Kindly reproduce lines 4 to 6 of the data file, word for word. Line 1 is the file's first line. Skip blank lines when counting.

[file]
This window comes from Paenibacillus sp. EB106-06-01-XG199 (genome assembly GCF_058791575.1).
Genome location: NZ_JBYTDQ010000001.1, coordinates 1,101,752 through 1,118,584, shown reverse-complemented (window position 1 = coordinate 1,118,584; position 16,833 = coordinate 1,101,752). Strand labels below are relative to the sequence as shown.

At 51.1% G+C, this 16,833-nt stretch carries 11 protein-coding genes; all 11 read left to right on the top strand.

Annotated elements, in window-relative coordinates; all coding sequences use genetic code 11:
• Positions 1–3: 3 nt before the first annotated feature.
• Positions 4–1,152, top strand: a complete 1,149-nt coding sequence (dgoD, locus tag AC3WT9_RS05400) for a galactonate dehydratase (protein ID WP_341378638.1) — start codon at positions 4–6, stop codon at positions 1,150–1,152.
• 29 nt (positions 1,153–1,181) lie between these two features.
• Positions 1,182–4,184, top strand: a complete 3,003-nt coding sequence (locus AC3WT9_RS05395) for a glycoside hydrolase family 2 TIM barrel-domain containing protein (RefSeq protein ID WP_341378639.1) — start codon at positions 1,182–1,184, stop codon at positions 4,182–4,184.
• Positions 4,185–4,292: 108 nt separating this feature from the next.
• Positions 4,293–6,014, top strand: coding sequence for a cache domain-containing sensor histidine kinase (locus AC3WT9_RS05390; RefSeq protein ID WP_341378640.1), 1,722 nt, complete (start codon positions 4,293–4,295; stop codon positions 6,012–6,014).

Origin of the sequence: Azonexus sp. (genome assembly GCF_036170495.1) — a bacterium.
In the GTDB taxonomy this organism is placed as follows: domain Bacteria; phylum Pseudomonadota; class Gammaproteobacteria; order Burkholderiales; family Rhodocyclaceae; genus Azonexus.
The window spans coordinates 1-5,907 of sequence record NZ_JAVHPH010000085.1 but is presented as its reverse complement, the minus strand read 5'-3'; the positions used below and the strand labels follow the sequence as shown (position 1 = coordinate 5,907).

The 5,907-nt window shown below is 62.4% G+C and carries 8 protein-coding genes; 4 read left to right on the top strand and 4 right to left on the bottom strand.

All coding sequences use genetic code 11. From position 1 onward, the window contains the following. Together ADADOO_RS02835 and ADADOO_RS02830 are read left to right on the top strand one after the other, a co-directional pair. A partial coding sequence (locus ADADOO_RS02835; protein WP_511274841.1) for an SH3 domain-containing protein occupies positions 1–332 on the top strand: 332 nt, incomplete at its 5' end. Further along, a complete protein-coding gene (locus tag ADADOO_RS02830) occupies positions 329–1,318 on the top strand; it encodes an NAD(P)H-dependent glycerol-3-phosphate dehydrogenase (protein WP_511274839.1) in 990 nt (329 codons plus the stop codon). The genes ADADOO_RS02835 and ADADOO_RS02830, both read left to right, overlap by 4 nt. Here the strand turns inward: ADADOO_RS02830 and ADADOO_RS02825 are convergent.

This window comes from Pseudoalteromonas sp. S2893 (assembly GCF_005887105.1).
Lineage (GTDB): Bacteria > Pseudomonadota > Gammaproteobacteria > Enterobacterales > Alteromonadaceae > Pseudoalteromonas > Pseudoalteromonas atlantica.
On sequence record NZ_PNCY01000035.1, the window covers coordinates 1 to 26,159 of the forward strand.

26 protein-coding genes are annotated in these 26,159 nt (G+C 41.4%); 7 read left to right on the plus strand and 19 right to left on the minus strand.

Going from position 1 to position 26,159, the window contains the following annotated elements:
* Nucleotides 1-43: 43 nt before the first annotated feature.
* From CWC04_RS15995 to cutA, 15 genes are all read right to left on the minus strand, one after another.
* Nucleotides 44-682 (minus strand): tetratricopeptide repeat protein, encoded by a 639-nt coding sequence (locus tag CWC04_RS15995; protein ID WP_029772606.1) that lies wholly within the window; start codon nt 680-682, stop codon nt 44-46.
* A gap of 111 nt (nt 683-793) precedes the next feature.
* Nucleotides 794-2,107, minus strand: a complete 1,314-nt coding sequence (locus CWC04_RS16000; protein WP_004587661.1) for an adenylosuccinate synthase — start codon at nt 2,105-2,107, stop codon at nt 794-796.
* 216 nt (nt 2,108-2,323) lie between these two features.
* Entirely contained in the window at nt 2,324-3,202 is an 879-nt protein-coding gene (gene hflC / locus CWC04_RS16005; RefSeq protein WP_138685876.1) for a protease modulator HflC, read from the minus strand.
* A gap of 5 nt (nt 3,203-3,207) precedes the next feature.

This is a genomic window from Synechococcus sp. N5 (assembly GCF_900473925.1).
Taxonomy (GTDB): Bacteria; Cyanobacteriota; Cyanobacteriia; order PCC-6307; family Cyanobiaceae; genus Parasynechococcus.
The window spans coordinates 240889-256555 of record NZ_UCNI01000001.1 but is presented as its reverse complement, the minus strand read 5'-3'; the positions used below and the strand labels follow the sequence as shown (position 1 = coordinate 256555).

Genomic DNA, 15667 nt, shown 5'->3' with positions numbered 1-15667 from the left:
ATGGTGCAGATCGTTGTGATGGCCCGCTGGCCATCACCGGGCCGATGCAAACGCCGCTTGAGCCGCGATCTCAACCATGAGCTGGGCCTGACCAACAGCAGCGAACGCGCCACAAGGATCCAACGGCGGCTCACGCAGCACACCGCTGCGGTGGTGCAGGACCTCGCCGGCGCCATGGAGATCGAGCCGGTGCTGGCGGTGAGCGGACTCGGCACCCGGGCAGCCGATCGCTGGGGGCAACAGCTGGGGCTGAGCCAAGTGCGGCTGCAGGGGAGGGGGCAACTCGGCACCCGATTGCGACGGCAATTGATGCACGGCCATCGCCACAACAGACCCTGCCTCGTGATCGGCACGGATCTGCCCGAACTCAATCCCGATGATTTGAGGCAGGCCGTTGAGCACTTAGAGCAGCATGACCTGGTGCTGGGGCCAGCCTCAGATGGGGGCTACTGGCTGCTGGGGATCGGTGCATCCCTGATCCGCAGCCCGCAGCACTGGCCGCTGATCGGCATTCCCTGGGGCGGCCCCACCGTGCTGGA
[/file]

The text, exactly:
Annotated elements, in window-relative coordinates; all coding sequences use genetic code 11:
• Positions 1–3: 3 nt before the first annotated feature.
• Positions 4–1,152, top strand: a complete 1,149-nt coding sequence (dgoD, locus tag AC3WT9_RS05400) for a galactonate dehydratase (protein ID WP_341378638.1) — start codon at positions 4–6, stop codon at positions 1,150–1,152.